Note that all times mentioned below are in EST unless otherwise noted.

Venus and Mercury

Morning viewing in November/December

Venus continues to rise in the morning sky in November and December and crosses Leo in October, enters Virgo, then Libra and ends the year in Scorpius - the largest swath of sky travelled by any planet. Conjunctions occur on several dates but no bright star like Regulus is near Venus until it passes Spica on Nov 17 with about 4° separation. However, this is only the last of the interesting groupings of planets with Virgo and first magnitude Spica nearby. On November 12, 13 and 14, the last crescent Moon passes both Venus and Mercury which reaches its greatest westward elongation on November 10. At sunrise on November 12, the separation between Venus and the Moon is about 5 degrees but it shrinks to 2 degrees in daylight when Venus and Moon set on the western horizon around 16:00. This is certainly an opportunity to see Venus with the naked eye in daytime with the nearby Moon acting as a guide. Look left of the Moon in the late afternoon for a bright point of light.

Jupiter and Saturn

Both setting in the west in early evening

The two largest gas giant planets reached opposition in our sky this past July, and now that November is here they have lost star billing. In November and December, they drop lower and lower in the SW sky and get into the murky air near the horizon. By the end of December, the pair are setting only an hour or less after sunset, and so the viewing season for Jupiter and Saturn will be drawing to a close.

Jupiter still shines brightly even into December at magnitude -2, but the surface disk has shrunk to 33" of arc. Saturn continues for November and December to shine at magnitude 0.6 and maintains a diameter of about 16 arc-seconds.The rings presents themselves at an angle of 21 degrees or so only a bit less than maximum in September.


Viewing still good in November/December (evening sky)

Mars viewing continues. The planet is in the sky all night; it is still large and bright and now above the murky air on the horizon at the start of the evening. The diagram from Starry Night below shows the changing size and surface features as we progress to year end. After opposition October 13, the apparent size and brightness of the planet drop but it is unnoticeable until late November. Mars is now higher in the sky - almost 30° at 19:00 on November 1. It will definitely be a prominent object on Halloween! Take every opportunity to view as winter (cloudy) weather is coming. In mid-November, the side of Mars with Valles Marineris and the volcanoes Olympus Mons will face Earth. As weather changes in December and January, of course, the cold and smaller size of Mars will deter extended viewing, but then all good things eventually come to an end.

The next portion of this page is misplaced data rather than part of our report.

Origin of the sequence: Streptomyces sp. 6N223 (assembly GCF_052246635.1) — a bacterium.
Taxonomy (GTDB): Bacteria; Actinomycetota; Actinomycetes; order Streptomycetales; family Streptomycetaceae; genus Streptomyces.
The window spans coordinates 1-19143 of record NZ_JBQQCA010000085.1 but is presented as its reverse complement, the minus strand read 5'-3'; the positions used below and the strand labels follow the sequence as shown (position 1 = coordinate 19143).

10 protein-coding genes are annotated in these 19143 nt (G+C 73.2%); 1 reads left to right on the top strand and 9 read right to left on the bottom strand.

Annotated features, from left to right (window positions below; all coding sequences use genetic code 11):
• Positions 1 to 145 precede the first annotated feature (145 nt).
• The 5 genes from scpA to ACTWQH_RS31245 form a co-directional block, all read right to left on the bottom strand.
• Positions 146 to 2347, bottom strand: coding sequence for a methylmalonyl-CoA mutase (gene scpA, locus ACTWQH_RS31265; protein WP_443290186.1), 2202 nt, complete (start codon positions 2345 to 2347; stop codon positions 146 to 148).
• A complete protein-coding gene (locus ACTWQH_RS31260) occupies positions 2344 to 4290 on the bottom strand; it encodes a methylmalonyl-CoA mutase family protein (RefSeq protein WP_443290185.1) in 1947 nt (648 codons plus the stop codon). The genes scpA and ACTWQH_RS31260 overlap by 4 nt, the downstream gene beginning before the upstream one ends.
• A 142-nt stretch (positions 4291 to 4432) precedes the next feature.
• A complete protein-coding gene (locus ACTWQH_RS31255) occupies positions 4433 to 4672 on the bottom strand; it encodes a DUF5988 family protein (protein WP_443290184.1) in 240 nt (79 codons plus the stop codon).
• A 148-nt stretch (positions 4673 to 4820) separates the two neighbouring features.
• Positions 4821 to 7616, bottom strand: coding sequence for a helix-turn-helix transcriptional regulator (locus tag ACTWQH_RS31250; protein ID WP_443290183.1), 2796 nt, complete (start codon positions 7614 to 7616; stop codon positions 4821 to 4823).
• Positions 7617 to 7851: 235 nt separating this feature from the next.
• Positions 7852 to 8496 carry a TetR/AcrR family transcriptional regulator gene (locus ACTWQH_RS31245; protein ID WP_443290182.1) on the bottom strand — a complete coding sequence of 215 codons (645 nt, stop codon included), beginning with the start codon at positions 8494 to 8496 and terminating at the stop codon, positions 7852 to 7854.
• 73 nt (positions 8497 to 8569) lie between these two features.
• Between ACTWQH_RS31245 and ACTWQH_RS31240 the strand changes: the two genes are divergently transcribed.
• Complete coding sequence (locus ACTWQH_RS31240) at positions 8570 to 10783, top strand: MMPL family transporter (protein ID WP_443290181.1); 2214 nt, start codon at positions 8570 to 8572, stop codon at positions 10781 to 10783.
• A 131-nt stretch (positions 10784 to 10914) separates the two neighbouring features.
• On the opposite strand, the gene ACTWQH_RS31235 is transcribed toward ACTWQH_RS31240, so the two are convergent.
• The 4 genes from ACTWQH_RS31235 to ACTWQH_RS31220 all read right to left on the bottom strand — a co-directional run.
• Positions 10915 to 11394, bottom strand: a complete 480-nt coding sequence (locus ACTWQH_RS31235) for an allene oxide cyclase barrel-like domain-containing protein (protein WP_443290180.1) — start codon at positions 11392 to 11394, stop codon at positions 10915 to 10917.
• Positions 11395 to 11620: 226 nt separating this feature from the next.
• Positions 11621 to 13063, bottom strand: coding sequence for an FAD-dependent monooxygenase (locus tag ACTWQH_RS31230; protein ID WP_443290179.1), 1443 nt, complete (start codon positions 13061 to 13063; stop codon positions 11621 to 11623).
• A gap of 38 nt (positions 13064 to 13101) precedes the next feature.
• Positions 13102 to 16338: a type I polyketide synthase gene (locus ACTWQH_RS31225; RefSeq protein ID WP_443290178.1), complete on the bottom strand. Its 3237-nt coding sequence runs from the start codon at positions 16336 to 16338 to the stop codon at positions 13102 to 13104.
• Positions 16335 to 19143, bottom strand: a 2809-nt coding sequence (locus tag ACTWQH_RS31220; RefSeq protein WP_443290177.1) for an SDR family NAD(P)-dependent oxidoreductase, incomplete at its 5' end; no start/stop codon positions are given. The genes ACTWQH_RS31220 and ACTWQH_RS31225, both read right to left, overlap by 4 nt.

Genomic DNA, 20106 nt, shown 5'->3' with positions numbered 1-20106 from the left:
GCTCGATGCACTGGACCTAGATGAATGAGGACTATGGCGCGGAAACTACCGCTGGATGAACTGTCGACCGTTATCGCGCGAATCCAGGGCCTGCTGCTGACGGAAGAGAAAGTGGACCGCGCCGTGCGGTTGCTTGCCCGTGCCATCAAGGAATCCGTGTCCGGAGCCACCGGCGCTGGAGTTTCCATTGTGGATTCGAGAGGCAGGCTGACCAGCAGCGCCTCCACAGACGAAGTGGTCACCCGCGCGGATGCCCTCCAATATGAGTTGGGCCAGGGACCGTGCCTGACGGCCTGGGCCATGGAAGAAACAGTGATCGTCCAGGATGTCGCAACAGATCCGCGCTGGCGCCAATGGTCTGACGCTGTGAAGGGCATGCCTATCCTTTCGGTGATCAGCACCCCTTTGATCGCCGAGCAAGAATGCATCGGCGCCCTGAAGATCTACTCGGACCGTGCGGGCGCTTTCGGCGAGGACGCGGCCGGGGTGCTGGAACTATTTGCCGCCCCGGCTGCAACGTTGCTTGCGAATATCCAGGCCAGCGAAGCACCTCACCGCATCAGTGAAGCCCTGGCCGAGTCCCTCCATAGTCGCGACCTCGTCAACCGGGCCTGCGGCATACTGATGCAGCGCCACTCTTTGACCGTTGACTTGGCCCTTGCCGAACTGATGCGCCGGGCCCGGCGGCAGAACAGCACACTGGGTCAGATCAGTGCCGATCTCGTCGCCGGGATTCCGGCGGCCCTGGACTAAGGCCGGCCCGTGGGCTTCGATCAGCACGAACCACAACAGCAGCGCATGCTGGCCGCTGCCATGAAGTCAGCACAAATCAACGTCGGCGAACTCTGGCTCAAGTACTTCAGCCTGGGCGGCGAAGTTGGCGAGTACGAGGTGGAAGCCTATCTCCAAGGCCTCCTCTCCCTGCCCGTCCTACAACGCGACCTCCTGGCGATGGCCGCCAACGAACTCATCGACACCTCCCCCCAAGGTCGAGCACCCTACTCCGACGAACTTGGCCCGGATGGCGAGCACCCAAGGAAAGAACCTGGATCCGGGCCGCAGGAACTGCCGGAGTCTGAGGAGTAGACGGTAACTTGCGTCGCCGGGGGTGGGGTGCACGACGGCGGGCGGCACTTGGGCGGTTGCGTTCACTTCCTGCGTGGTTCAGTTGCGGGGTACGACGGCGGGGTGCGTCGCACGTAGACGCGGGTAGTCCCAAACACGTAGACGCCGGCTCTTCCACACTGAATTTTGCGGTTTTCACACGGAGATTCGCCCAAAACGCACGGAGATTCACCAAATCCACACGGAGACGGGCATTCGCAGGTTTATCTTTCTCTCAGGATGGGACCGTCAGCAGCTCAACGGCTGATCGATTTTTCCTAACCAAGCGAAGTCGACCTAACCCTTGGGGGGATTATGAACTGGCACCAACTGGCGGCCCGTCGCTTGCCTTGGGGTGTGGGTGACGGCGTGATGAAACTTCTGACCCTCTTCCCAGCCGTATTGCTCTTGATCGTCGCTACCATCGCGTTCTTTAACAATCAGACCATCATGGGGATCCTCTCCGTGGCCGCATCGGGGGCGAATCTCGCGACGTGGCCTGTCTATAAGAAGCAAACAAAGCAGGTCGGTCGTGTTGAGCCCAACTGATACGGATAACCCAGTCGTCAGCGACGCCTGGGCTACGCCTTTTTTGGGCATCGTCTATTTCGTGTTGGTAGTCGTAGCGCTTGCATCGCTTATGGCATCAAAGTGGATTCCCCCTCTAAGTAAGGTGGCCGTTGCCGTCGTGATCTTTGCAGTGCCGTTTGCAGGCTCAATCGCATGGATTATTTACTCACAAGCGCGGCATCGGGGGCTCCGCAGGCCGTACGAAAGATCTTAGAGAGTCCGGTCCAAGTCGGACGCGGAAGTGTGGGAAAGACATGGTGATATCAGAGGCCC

More information about the Mars apparition this year is provided in the September/October 2020 issue of SGN. A general viewing guide is provided by Fraser Cain (Universe Today) here.

November 5 and 12: Taurid meteor showers (evening sky, best after midnight)

The RASC Handbook gives three meteor showers in November (see November 17 for Leonids) which actually extend in duration from October into December. More recent sources give the peak of the South Taurid meteors as Oct 10 rather than the November 5 as in the RASC Handbook, and the earlier date is probably correct. In any case, all are minor showers and occasionally produce a fireball, referred to as "Halloween Fireballs."

Neither of the Taurid showers has a prominent peak, so look for them whenever the Moon is absent in October and November. Although they are not prolific showers (only 5-10 meteors per hour) there is a higher percentage of fireballs. These flash by at the slowest speed for meteors, 30 km/s, and so provide fall skies with some interest when clouds are absent. Look to the east towards Taurus and then Orion as they rise in our sky.

There is more here about these two showers specifically from

November 14: Spot the old Moon

To round off the planetary spectacles this week, on the morning of November 14, there is a challenging old Moon opportunity when it is less than one day before new - 19.2 hours. This will be one of the better old Moon spotting chances, since the Moon rises almost straight above the Sun but a whole hour ahead of it. Do give it a go.

November 17: Leonid meteor shower (evening sky, best after midnight)

This is again an off year for the Leonids which have a 33 year activity cycle; the last peak was in 2001 or so. The RASC handbook gives 15 per hour on the night of November 16/17 when the Moon is a thin first crescent that sets early and leaves the winter sky dark for meteor watching. At 70 km/s, these are the fastest meteors in the sky beating out even the speedy Perseids by 10 km/s. The radiant for the Leonids is depicted below.

These meteors were spectacular in 1833 when an estimated 100 000 per hour lit up the sky. In modern times, in 1966, a very short peak interval was observed of 40 per second! (over 140 000 per hour!!). The most recent 33 year peak was in 2001 and was observed by more than a dozen members of the Lion's Head and Wiarton high school astronomy clubs as well as the Bruce County Astronomical Society at a site overlooking the Beaver Valley. It was a memorable night, and at times there were two or three trails visible simultaneously. The estimate was several thousand Leonids per hour at the peak. If the cycle is maintained, then November in 2034 will be the next great Leonid meteor shower!